Tereus abducts his sister in law, after he has gained permission from her father to take her on a trip to visit her sister. He holds her captive for a year and repeatedly rapes her and tortures her. He cuts out her tongue to prevent her from talking. She finally manages to get word to her sister Procne by weaving a message into a tapestry. Procne rescues her and between them they take their revenge by murdering Tereus’ child and feeding him to his father.

When Tereus first sets eyes upon Philomela, Ovid describes his passion for her in the same way he describes Apollo’s passion for Daphne in Book 1. Both liken the heat of passion to the farmer setting fire to a field of corn (1.492-6 ; 6.455-6) although the undertones of Tereus’ imagery is much more characteristic of violence and destruction compared with Apollo’s passionate emotions. Both girls are naturally beautiful and Philomela is compared to the “naiads and dryads” (6.451). Here though the similarities end. Apollo’s attempted seduction of Daphne is written about lightly and almost with amusement, he pleads to her to take care not to scratch herself on the brambles and his self assured belief that once she knows who he is, she will stops running (1.506 & 511-524). In direct contrast Tereus decides he will have Philomela whatever it takes “Ensnared in the toils of unbridled desire, he’d commit any crime in the world” (6.464-5). It is far more sinister and gives a much greater sense of unease at how the story will evolve. Both girls are persuade by their unwanted admirers and both plea with their fathers to help them. Whereas Daphne’s pleas are answered with her father turning her into a laurel tree, Philomela’s pleas go unanswered as her father is mortal and unable to hear or help her.

Every other story revolving around rape in the Metamorphoses has either been carried out by a God or sanctioned by the Gods. Ovid has created a character in Tereus that can be condemned for his actions as he is mortal. Tereus breaks the laws of family and marriage, and ultimately therefore dishonoured the gods. Tereus’ rape of Philomela is in direct contrast to the actions of Zeus and his philandering ways. Firstly Zeus’ actions bring him very little harm, other than being on the receiving end of the wrath of his long-suffering wife! But what is a very real physical act of aggression and violence between Tereus and Philomela is contrasted with the seduction techniques and wooing that Ovid portrays the gods using.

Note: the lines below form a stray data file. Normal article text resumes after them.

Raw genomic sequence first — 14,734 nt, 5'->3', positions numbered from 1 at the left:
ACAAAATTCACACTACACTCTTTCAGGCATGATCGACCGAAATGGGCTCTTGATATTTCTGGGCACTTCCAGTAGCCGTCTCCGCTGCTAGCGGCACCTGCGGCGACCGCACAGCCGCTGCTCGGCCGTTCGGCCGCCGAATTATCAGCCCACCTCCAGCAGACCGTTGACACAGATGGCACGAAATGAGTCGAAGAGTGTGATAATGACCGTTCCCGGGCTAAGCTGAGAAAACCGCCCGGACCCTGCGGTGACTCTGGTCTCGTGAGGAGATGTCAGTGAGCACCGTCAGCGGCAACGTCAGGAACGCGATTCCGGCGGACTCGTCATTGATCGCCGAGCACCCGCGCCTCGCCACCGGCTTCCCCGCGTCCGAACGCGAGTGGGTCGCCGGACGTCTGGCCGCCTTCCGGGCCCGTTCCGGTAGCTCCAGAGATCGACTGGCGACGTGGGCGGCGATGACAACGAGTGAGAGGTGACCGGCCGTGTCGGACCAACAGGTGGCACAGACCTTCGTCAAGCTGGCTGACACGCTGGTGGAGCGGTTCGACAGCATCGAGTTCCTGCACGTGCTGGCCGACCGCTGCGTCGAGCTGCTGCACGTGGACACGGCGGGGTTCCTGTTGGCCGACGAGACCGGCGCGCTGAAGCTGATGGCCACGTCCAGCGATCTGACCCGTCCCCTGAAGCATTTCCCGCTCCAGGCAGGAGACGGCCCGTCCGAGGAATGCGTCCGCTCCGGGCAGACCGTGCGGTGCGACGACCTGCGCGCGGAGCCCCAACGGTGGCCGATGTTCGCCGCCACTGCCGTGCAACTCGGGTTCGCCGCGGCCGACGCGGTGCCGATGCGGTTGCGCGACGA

Ovid has tied up many themes within this one tale. Philomela’s use of weaving to tell her sister of her plight brings it back to the story of Arachne and Minerva. Arachne’s entire tapestry showed the actions of gods and their seducing, abducting and raping mortals. Philomela uses weaving to tell her story to her sister and gain her freedom and revenge. By disrespecting the laws of family, marriage and ultimately the gods, Tereus commits not only an act of violent rape, but also hubris. Procne’s murder of her child to exact her revenge on her husband is in direct contrast to Latona’s murder of Niobe’s children, but both tales result in the death of innocent children due to the actions of their mother. The tales in Book 6 preceding Tereus, Procne and Philomela all warn against offending the gods.

The bridging story between those of hubris and Tereus, briefly explores Pelops’ metamorphoses after his father fed him to the gods but this links into the concept of cannibalism, which of course is the outcome for Itys. The final story in Book 6 is again of rape and abduction, but because Boreas is divine, it is a gentler tale that results in marriage and the birth of children. It harps back to the tales we have in Book 1 of Zeus’ escapades and ends the book on an acceptable note.

In conclusion I feel that Ovid has drawn together an accumulation of myths and has woven together with a grace and beauty previously unknown. Each tale makes reference to its predecessor and supplies a link to its follower. Each book within the poem flows seamlessly from one to another with ideas and themes cropping up time and again. The overriding theme of change and metamorphosis keeps the reader guessing as to what is going to occur, who is going to change and how it will happen. Within each of the books there are themes and messages that are explored in different ways but each gives the audience the same advice. Within Book 6 the message that Ovid is giving is not to mess with the gods, they will always come off better. On a deeper level it could be a message to the readers not to confront the State and the Emperor as he himself did. Whatever Ovid’s hidden or obvious goals in telling his stories, he has given the world a set of tales that has survived the centuries and has gone on to inspire many generations of artists.

References

Feeney, D.C. “Ovid’s Metamorphoses.” In The Gods in Epic: Poets and Critics of the Classical Tradition, 188-94. Oxford: Oxford University Press, 1991.

Jacobsen, G.A. “Apollo and Tereus: Parallel Motifs in Ovid’s Metamorphoses.” The Classical Journal (The Classical Association of the Middle West and South) 80, no. 1 (Oct-Nov 1984): 45-52.

Lateiner, D. “Procul este parentes: Mothers in Ovid’s Metamorphoses.” Helios (Texan Tech University Press) 33, no. 2 (2006): 189-202.

Ovid. “Metamorphoses A New Verse Translation.” In Orpheus’ Song: Ganymede, by Raeburn (Trans), 155-160. London: Penguin Books, 2004.

Titian. Venus and Adonis. National Gallery, London.

Bibliography

Barolsky, P. “Ovid’s Protean Epic.” Arion 14, no. 3 (Winter 2007).

Clauss, J.J. “The Episode of the Lycian Farmers in Ovid’s Metamorphoses.” Harvard Studies in Classical Philology (Department of the Classics, Harvard University) 92 (1989): 297-314.

Feldherr, A. “Metamorphosis in Metamorphoses.” In The Cambridge Companion to Ovid, by P (ed) Hardie, 163-79. Cambridge: Cambridge University Press, 2002.

Lugo, J. “Blood, Barbarism, and Belly Laughs: Shakespeares’s Titus and Ovid’s Philomela.” English Studies 88, no. 4 (August 2007): 401-17.